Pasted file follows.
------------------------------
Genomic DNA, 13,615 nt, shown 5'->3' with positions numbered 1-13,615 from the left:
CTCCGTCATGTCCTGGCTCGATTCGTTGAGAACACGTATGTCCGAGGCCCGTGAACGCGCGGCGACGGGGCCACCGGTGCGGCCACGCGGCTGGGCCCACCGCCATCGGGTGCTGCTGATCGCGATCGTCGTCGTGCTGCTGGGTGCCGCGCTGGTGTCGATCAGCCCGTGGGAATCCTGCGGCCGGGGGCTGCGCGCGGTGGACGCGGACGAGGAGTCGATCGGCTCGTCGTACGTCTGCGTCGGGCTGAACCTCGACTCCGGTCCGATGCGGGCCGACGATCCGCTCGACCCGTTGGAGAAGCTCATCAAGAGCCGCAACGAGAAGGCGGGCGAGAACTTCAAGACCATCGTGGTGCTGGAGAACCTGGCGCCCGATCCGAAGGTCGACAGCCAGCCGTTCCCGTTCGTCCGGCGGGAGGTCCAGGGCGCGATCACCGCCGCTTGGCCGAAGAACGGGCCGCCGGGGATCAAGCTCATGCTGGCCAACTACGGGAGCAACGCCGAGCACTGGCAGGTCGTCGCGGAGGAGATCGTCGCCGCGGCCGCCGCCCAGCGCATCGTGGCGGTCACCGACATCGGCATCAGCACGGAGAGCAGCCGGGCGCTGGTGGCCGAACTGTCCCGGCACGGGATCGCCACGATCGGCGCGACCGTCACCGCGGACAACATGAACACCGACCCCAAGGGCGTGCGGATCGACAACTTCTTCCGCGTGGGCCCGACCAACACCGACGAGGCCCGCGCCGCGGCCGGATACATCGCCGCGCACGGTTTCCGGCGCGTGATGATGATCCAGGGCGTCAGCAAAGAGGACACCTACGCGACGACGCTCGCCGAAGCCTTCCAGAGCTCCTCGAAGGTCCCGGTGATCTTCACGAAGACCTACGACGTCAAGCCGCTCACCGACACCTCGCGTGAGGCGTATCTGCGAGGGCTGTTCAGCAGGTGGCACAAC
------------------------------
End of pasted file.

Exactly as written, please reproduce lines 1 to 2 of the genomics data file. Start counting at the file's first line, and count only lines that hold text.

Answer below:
Genomic DNA, 13,615 nt, shown 5'->3' with positions numbered 1-13,615 from the left:
CTCCGTCATGTCCTGGCTCGATTCGTTGAGAACACGTATGTCCGAGGCCCGTGAACGCGCGGCGACGGGGCCACCGGTGCGGCCACGCGGCTGGGCCCACCGCCATCGGGTGCTGCTGATCGCGATCGTCGTCGTGCTGCTGGGTGCCGCGCTGGTGTCGATCAGCCCGTGGGAATCCTGCGGCCGGGGGCTGCGCGCGGTGGACGCGGACGAGGAGTCGATCGGCTCGTCGTACGTCTGCGTCGGGCTGAACCTCGACTCCGGTCCGATGCGGGCCGACGATCCGCTCGACCCGTTGGAGAAGCTCATCAAGAGCCGCAACGAGAAGGCGGGCGAGAACTTCAAGACCATCGTGGTGCTGGAGAACCTGGCGCCCGATCCGAAGGTCGACAGCCAGCCGTTCCCGTTCGTCCGGCGGGAGGTCCAGGGCGCGATCACCGCCGCTTGGCCGAAGAACGGGCCGCCGGGGATCAAGCTCATGCTGGCCAACTACGGGAGCAACGCCGAGCACTGGCAGGTCGTCGCGGAGGAGATCGTCGCCGCGGCCGCCGCCCAGCGCATCGTGGCGGTCACCGACATCGGCATCAGCACGGAGAGCAGCCGGGCGCTGGTGGCCGAACTGTCCCGGCACGGGATCGCCACGATCGGCGCGACCGTCACCGCGGACAACATGAACACCGACCCCAAGGGCGTGCGGATCGACAACTTCTTCCGCGTGGGCCCGACCAACACCGACGAGGCCCGCGCCGCGGCCGGATACATCGCCGCGCACGGTTTCCGGCGCGTGATGATGATCCAGGGCGTCAGCAAAGAGGACACCTACGCGACGACGCTCGCCGAAGCCTTCCAGAGCTCCTCGAAGGTCCCGGTGATCTTCACGAAGACCTACGACGTCAAGCCGCTCACCGACACCTCGCGTGAGGCGTATCTGCGAGGGCTGTTCAGCAGGTGGCACAAC